Assuming Epistemic Authority, or Becoming a Thinking Thing

Resource type
Date created
2018-09-20
Authors/Contributors
Abstract
François Poulain de la Barre, Françoise D’Aubigné, Madame de Maintenon and Gabrielle Suchon deploy the Cartesian idea that human beings are essentially thinking things to offer arguments for women’s education in the latter half of seventeenth century, confronting the substantive epistemic injustice of the devaluation of women’s rational capacity. In considering how to realize the natural equality of men and women, and face and address the practical challenge of enabling those who, through prejudice, have been deprived of authority to assume that epistemic authority of their own, they ask: how does one become a thinking thing? Their answers develop the individualist Cartesian conception of thought into one that is essentially dialogic, cultivated through one’s upbringing, and dependent on a political order.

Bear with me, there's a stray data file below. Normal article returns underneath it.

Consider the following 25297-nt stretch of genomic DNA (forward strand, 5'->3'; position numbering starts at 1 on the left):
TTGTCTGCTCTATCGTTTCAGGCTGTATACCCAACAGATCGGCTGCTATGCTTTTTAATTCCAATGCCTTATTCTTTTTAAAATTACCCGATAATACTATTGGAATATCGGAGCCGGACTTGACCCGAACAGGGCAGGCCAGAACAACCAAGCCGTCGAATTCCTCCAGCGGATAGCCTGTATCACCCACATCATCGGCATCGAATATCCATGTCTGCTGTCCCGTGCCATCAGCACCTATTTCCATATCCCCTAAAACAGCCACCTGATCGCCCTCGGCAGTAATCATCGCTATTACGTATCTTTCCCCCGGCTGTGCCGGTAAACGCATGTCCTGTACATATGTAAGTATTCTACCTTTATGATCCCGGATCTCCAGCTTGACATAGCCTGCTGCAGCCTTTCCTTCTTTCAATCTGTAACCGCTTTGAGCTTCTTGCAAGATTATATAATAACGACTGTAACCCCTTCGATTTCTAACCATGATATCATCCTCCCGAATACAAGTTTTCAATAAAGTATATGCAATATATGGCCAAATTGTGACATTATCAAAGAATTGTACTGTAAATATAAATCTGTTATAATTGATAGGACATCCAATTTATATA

Description
Proceedings of the Meeting of the Aristotelian Society held at Senate House, University of London, on 21 May 2018 at 5:30 p.m.The full text of this paper will be available in September, 2020, due to the embargo policies of The Proceedings of the Aristotelian Society. Contact summit@sfu.ca to enquire if the full text of the accepted manuscript can be made available to you.
Published as
Lisa Shapiro, "Assuming Epistemic Authority, or Becoming a Thinking Thing, Proceedings of the Aristotelian Society, Vol. cxviii, part 3 https://doi.org/10.1093/arisoc/aoy013
Publication details
Publication title
Proceedings of the Aristotelian Society, Vol. cxviii, part 3
Document title
Assuming Epistemic Authority, or Becoming a Thinking Thing
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Copyright is held by the author(s).
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Peer reviewed?
Yes
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